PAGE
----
A few weeks ago, conservative activist David Horowitz asked college newspapers to print an ad titled "Ten Reasons Why Reparations for Blacks is a Bad Idea for Blacks—and Racist Too." The ad provoked a few campus uprisings and a national uproar over race relations and political correctness. The 10 points stated in the ad can be boiled down to four principles about racial generalizations, divisiveness, gratitude, and victimization. Whether reparations advocates, blacks, college students, or liberals should heed the four principles can be debated. What is certain is that these principles are being ignored by David Horowitz.
1. Don't lump people into groups. The ad points out that the coarse idea of transferring money from all whites to all blacks overlooks distinctions within these groups. "Black Africans and Arabs were responsible for enslaving the ancestors of African-Americans," says the ad. "There were 3,000 black slave-owners in the ante-bellum United States," and "many blacks were free men." Moreover, "Only a tiny minority of Americans ever owned slaves," and many people who would be asked to pay reparations are "descendants of the 350,000 Union soldiers who died to free the slaves."
In debating his critics, however, Horowitz casts aside such distinctions. "America has given black America a great gift of freedom and prosperity and opportunity. But the black leadership just wants to shake down … the rest of America," Horowitz charged on Fox News' The Edge two weeks ago. On The O'Reilly Factor, he deplored "the very sad state to which the black movement, political movement, has come." And while protesting that blacks shouldn't be lumped together when discussing what some of them are owed, Horowitz casually lumps them together when discussing what some of them have been paid. "Forty percent of all the welfare moneys went to black people, who only paid 13 percent of the taxes," he argued on Hannity & Colmes this week. "So there has been a net transfer of wealth through welfare to black America, from all the rest of America, of trillions of dollars."
Similarly, Horowitz dismisses all critics of his egotism, tastelessness, casual exaggeration, petty belligerence, and/or political views as "the left." "Every American is suspect in the eyes of the left—and this is about the left—as somebody harboring racist ideas," Horowitz complained on Hannity & Colmes. "Leftists have contempt for America," he declared at Berkeley two weeks ago. "What the left is about is a species of civil war." To Newsweek, he complained, "The left boycotts my events and burns down my posters." From whom has Horowitz extrapolated this monolithic picture? Himself. "I adopted the tone and the style of the left, and they can't handle it," he says.
2. Don't foment ethnic conflict. "The African-American community has had a long-running flirtation with separatists, nationalists and the political left, who want African-Americans to be no part of America's social contract. African Americans should reject this temptation," Horowitz writes in his ad. "The reparations claim is one more assault on America, conducted by racial separatists and the political left. … The American idea needs the support of its African-American citizens."
To illustrate his concern that reparations might stir up racial conflict, Horowitz uses the example of an immigrant from Mexico. "How could you tell Jose Martinez, who may have come to this country 10 years ago and is struggling to put bread on the table for his family, to pay reparations to Johnnie Cochran and Jesse Jackson, who are multimillionaires? This is a very divisive campaign," Horowitz protested on CNN's The Point March 27. The warning might have seemed more sincere if it hadn't been at least the 11th time Horowitz had delivered exactly the same sound bite—Jose Martinez, bread on the table, Johnnie Cochran, Jesse Jackson, multimillionaires—over the course of three weeks. When Horowitz repeatedly goes on television to predict that the black leadership's "constant shakedown of the rest of America" will "alienate the black America from Hispanic America, Asian America, and European America" (Fox News, March 12) and will "pit Hispanic-Americans, Asian-Americans, as well as European-Americans, and all other Americans against the African-American community" (CNN, March 26), he has crossed the line from forecasting a backlash to inviting it.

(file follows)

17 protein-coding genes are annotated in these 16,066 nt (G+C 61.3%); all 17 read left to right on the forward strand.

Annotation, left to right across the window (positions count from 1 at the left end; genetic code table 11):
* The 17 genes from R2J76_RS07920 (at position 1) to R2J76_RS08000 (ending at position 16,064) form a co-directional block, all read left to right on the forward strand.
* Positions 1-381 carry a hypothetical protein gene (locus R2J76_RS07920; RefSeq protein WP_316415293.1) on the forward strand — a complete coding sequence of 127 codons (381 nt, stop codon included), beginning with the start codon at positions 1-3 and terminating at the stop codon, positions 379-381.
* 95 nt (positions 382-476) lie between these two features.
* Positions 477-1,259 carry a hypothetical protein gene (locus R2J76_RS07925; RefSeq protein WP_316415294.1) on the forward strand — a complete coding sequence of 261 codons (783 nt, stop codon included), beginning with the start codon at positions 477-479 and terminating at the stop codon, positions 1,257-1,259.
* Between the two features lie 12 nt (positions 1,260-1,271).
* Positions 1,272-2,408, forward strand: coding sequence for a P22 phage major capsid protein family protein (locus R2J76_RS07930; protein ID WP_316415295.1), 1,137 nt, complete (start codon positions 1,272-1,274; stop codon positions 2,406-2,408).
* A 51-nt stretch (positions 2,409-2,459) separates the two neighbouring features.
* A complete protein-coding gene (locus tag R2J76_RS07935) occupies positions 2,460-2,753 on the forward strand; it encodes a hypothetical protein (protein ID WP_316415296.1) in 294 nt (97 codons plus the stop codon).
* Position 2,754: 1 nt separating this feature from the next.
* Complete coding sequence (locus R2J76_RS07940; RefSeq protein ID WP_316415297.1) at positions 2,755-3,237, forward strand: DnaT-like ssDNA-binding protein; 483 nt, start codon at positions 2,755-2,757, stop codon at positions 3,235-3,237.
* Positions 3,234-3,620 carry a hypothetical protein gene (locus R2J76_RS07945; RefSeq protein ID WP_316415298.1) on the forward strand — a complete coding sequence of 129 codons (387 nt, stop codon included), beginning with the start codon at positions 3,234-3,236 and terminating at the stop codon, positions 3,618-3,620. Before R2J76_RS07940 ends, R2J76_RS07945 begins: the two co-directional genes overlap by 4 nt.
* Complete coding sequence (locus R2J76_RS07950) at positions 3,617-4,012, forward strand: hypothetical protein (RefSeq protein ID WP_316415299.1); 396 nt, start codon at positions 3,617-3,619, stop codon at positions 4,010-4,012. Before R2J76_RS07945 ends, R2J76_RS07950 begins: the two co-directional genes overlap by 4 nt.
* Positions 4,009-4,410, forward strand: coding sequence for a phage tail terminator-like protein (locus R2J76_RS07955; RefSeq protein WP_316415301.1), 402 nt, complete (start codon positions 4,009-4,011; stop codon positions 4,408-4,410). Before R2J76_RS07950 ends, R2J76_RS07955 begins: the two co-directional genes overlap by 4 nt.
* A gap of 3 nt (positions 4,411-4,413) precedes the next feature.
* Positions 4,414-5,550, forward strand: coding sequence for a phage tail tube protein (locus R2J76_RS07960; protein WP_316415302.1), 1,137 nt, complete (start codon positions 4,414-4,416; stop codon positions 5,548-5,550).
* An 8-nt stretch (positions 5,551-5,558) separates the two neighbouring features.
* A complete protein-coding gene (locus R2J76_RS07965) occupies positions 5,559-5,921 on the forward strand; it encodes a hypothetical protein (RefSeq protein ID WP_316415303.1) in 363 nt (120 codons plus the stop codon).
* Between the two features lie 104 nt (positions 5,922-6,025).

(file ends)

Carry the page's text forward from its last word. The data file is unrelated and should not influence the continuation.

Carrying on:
Horowitz also complains that three college newspapers that rejected his reparations ad "printed an ad denying the Holocaust a few years ago." This complaint clearly isn't about consistent censorship of views that might be deemed offensive to minorities. It appears to be about differential treatment of views pertaining to two different minorities. What exactly is Horowitz's point?
3. All's well that ends well. According to Horowitz, "African-Americans have benefited from slavery." In the ad, he dissolves past wrongs with a utilitarian shrug, arguing that blacks have gained more from the United States in the long run than they lost in the short run. "The claim for reparations is premised on the false assumption that only whites have benefited from slavery. If slave labor created wealth for Americans, then obviously it has created wealth for black Americans as well," he writes. "American blacks on average enjoy per capita incomes in the range of twenty to fifty times that of blacks living in any of the African nations from which they were kidnapped. … If not for the dedication of Americans of all ethnicities and colors to a society based on the principle that all men are created equal, blacks in America would not enjoy the highest standard of living of blacks anywhere in the world. … Where is the gratitude of black America and its leaders for those gifts?"